ROBERT SIEGEL, host:
From NPR News, this is ALL THINGS CONSIDERED. I'm Robert Siegel.
And we begin this hour with news out of Syria. Thousands of protesters across that country took to the streets today for the ninth Friday in a row, this despite one of the most brutal crackdowns against an uprising anywhere in the Arab world. In a moment, we'll hear from a reporter who recently slipped into Syria posing as a tourist and was detained by government security forces there.
But first, to today's protests. NPR's Kelly McEvers reports from nearby Beirut that fewer people were hurt today than on Fridays past, but at least six were killed and several more injured.
KELLY McEVERS: The day began with a promise from an adviser to Syrian President Bashar al-Assad. The president has ordered security forces not to shoot at protesters.
Syrian journalist Talib Ibrahim, who regularly speaks for the regime, explained the promise to Al-Jazeera.
Mr. TALIB IBRAHIM (Journalist): (Foreign language spoken)
McEVERS: The military has been successful at breaking up the armed gangs behind these protests, Ibrahim says, so now there is no reason to shoot.
But then, activists began sharing amateur videos like this one, reportedly from a district of the Syrian capital, Damascus.
(Soundbite of gunfire)
Unidentified Man: (Foreign language spoken)
(Soundbite of gunfire)
McEVERS: Protesters flee the shots, apparently unharmed. In Syria's third largest city, Homs, thousands of protesters defied a major crackdown that began last weekend. Tanks and soldiers had surrounded the city and cut off electricity and phones.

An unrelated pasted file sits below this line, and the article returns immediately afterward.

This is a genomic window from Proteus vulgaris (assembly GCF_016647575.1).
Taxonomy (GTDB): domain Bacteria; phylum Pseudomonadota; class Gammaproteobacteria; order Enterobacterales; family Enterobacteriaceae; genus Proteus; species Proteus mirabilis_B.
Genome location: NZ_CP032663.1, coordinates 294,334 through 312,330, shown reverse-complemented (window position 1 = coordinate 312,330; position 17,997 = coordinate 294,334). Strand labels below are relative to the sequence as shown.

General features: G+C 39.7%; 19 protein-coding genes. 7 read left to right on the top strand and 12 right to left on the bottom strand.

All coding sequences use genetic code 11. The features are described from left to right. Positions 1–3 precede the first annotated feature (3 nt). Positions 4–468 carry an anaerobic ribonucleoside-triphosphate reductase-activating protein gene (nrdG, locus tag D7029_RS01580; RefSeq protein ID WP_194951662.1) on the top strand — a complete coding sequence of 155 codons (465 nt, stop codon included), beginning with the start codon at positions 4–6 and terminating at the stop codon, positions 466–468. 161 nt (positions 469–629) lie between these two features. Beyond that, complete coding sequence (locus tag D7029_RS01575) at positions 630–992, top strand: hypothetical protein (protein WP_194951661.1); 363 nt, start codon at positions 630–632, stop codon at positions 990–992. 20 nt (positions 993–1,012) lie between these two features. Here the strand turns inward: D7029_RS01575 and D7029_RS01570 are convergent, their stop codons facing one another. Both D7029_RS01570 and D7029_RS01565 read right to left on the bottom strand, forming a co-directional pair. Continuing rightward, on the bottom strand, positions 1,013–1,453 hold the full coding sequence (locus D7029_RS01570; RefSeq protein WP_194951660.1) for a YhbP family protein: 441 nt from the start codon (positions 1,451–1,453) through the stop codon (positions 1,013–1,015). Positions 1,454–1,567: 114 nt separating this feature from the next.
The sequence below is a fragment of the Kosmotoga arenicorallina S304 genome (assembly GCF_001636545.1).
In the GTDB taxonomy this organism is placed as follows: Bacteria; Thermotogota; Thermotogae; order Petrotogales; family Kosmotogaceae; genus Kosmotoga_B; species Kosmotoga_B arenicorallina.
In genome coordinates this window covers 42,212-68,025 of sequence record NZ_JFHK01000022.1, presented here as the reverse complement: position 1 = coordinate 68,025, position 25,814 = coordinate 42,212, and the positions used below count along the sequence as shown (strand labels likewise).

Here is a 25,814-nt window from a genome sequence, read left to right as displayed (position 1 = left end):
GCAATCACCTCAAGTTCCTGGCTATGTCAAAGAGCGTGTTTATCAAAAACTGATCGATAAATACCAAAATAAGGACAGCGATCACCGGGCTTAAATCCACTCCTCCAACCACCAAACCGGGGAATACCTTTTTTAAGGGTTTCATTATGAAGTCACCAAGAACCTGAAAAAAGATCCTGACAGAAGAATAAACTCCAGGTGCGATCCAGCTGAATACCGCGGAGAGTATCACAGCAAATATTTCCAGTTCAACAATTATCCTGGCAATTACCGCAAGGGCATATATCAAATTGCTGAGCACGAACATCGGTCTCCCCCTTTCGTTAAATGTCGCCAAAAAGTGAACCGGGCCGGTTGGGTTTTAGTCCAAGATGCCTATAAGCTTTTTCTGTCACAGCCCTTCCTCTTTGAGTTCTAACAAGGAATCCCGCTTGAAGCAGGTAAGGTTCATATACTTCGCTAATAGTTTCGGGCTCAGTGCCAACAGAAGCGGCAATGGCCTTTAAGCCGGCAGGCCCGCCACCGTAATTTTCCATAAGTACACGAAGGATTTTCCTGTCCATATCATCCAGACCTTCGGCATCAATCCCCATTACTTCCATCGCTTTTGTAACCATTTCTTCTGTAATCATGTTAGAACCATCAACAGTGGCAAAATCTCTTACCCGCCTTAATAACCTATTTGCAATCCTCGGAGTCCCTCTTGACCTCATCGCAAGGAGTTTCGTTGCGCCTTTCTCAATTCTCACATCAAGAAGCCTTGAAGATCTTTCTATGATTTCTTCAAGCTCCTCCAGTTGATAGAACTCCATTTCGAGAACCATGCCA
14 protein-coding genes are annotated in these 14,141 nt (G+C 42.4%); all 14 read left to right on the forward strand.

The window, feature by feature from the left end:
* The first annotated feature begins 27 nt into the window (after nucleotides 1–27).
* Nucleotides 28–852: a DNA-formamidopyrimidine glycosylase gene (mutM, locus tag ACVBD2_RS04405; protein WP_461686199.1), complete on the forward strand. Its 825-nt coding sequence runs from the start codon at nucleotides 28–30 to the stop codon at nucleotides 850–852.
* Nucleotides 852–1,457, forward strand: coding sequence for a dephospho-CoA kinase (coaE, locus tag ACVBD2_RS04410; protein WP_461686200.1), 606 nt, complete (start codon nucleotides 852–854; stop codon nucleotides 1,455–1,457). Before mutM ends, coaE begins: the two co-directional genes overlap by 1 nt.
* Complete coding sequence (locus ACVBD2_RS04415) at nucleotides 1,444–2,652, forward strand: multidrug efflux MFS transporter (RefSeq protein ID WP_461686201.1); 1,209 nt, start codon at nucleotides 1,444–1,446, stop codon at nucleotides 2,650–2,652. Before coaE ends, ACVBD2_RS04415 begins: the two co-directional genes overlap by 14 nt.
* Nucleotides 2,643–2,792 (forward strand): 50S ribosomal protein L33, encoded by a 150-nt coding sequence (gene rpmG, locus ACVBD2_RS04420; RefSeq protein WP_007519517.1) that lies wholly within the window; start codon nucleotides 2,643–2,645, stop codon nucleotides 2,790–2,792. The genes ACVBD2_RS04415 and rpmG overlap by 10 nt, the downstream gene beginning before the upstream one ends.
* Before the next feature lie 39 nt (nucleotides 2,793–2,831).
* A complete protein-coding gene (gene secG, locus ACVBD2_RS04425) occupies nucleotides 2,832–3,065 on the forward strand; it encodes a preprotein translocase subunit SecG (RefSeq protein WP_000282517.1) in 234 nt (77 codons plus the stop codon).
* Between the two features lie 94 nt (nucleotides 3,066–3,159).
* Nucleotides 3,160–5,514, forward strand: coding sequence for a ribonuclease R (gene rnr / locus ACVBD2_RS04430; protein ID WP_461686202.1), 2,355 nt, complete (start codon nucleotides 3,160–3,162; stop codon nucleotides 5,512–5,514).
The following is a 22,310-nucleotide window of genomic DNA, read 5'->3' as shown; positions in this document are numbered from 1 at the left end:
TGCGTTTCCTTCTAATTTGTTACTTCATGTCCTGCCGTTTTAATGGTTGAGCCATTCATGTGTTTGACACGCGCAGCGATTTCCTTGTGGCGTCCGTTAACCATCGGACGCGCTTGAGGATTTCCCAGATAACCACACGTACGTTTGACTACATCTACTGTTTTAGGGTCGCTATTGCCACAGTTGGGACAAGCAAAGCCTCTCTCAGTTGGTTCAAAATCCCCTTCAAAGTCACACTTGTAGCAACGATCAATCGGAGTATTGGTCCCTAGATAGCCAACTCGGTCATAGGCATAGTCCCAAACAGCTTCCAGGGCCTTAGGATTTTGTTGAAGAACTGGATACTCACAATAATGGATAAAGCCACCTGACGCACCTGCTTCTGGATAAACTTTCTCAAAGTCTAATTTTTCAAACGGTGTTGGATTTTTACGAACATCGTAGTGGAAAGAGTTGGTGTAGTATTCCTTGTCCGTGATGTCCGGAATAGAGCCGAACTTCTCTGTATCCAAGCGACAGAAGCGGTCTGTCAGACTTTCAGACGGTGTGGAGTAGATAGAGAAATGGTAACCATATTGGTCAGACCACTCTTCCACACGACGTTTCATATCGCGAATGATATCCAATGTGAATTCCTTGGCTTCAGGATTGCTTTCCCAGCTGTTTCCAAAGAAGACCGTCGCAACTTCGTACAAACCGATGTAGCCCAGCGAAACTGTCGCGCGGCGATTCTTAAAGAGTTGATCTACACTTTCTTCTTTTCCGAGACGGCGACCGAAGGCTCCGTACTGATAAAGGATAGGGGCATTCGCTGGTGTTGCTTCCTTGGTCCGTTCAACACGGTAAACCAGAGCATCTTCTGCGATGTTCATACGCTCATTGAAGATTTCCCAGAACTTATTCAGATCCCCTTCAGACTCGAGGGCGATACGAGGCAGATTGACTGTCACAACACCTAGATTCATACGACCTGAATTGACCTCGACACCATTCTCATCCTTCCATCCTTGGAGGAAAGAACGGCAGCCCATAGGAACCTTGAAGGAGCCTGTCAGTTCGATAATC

(Soundbite of protest)
Unidentified Group: (Foreign language spoken)
McEVERS: We don't love you, we don't love you, the protesters shout. Leave us alone, you and your party.
Human rights activists say two protesters in Homs were later shot and killed.
The regime announced it would begin a national dialogue with opposition leaders in the coming days. But Wissam Tarif, who heads a Middle Eastern human rights organization, says if the regime is serious about dialogue, it should first...
Mr. WISSAM TARIF (Founder, INSAN): Tell the army, tell the security forces: stop raiding homes. There are thousands, thousands of young people who are not being able to sleep in their homes, afraid of night raids, release prisoners of conscience, then you call for a dialogue. Then, it is understandable, but so far it's just talk. It's nothing solid, nothing serious.
McEVERS: With the protesters unwilling to talk to the government, analysts here say the cycle of protests and crackdown is likely to continue for some time.
Paul Salem heads the Carnegie Middle East Center here in Beirut. He says the one group that could disrupt this cycle are the Syrians he calls the silent middle.
Mr. PAUL SALEM (Director, Carnegie Middle East Center): That's clearly, you know, involved, clearly concerned, probably very unhappy but has not moved.
McEVERS: At this point, he says, the silent middle is probably willing to let the regime stay in power if it enacts real and significant reforms, that in exchange for peace and stability.
Mr. SALEM: But if we get no reforms, continued bloodshed, I don't think it's going to hold.
McEVERS: Kelly McEvers, NPR News, Beirut. Transcript provided by NPR, Copyright NPR.